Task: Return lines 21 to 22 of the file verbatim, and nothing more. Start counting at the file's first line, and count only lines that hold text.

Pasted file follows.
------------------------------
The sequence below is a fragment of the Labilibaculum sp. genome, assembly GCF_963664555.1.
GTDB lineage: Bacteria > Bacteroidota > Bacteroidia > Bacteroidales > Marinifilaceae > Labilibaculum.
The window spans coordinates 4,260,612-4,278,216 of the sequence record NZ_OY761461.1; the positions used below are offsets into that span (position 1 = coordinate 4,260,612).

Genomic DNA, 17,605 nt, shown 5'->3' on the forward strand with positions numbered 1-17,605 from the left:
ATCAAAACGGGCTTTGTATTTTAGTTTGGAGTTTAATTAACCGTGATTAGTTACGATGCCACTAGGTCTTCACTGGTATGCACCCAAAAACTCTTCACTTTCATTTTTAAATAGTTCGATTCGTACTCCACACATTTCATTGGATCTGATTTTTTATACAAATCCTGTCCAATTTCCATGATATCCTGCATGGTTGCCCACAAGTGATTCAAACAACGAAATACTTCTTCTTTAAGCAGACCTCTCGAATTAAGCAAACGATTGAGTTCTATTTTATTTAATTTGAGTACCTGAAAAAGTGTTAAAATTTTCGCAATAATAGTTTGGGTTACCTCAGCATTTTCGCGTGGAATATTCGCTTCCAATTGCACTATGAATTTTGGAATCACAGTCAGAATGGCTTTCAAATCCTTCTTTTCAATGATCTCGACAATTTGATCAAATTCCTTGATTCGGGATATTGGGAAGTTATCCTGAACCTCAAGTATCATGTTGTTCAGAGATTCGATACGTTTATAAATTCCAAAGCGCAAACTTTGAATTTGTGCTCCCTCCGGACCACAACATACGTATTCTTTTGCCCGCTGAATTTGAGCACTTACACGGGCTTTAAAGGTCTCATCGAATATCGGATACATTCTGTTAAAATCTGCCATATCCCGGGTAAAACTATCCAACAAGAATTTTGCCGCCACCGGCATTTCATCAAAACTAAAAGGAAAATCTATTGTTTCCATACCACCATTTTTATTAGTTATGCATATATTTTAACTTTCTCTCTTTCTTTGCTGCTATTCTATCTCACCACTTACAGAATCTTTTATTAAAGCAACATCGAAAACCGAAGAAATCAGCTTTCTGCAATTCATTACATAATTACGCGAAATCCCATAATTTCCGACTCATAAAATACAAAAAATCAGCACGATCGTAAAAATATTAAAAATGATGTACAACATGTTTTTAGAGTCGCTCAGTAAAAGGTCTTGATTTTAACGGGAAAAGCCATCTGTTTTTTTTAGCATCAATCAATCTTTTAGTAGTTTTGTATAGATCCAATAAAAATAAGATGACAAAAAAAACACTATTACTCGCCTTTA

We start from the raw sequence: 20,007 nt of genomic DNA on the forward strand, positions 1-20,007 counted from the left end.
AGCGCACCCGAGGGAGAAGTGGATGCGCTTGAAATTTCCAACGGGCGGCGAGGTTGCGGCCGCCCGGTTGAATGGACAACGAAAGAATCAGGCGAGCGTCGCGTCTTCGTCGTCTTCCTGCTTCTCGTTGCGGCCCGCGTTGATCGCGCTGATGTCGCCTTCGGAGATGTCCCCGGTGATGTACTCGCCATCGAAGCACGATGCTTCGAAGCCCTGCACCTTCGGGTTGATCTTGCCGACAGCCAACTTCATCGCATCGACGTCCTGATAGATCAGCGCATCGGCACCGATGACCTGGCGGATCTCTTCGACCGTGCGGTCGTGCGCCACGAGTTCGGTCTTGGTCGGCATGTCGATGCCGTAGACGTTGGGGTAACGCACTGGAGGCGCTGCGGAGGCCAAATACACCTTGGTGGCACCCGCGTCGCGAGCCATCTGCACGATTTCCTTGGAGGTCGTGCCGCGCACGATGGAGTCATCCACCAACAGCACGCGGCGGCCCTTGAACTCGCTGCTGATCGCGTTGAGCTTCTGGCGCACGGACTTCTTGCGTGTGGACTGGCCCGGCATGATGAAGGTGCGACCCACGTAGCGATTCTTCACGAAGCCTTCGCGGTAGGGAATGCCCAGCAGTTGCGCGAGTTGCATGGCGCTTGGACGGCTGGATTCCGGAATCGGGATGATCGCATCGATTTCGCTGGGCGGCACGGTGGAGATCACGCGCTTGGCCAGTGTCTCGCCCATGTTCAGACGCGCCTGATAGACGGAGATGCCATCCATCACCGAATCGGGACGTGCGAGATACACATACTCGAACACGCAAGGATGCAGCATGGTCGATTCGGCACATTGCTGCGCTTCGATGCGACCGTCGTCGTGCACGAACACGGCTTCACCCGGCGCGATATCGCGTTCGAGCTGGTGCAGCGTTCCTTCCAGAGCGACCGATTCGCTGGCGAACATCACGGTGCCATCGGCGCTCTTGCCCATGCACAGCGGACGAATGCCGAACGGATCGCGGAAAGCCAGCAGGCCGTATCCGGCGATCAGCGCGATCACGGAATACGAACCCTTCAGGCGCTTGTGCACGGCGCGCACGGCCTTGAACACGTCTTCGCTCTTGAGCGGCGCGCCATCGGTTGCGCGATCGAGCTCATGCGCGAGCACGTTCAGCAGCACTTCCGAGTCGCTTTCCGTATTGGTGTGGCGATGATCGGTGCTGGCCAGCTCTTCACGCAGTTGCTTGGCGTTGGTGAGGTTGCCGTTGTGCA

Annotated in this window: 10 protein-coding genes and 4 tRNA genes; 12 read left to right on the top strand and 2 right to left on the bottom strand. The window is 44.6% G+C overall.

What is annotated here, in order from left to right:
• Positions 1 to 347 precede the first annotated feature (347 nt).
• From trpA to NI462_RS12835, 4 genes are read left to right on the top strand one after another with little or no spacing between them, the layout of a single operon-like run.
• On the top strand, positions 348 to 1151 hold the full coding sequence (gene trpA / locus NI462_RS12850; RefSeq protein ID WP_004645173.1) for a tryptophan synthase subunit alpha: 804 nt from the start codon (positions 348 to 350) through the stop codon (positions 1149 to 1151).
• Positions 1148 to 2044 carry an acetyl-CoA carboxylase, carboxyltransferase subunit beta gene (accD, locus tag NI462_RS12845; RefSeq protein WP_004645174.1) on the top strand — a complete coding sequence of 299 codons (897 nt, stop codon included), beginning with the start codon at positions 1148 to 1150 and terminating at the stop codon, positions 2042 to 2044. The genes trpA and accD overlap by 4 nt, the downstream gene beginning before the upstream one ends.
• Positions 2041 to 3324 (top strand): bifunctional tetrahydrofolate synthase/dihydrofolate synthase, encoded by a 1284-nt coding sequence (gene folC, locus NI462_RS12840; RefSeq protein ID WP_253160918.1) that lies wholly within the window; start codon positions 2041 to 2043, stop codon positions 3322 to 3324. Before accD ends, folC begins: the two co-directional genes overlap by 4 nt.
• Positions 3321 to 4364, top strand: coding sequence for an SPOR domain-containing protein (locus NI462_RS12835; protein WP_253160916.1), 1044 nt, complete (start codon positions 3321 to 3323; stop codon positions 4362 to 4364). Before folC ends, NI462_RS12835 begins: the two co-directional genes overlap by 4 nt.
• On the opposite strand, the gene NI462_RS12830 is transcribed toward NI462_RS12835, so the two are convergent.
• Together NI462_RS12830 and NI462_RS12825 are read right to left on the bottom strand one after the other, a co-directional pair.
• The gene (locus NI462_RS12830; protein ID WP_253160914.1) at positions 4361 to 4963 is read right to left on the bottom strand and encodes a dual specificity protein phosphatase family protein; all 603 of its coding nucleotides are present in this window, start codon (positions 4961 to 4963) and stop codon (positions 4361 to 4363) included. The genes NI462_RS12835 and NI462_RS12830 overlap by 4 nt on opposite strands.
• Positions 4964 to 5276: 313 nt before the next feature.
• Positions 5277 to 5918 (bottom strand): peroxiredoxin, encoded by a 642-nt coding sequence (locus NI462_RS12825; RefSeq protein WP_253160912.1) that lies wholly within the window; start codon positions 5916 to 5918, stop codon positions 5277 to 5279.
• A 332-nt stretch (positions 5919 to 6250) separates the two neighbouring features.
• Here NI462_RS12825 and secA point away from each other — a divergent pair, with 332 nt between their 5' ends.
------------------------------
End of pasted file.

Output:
• A 332-nt stretch (positions 5919 to 6250) separates the two neighbouring features.
• Here NI462_RS12825 and secA point away from each other — a divergent pair, with 332 nt between their 5' ends.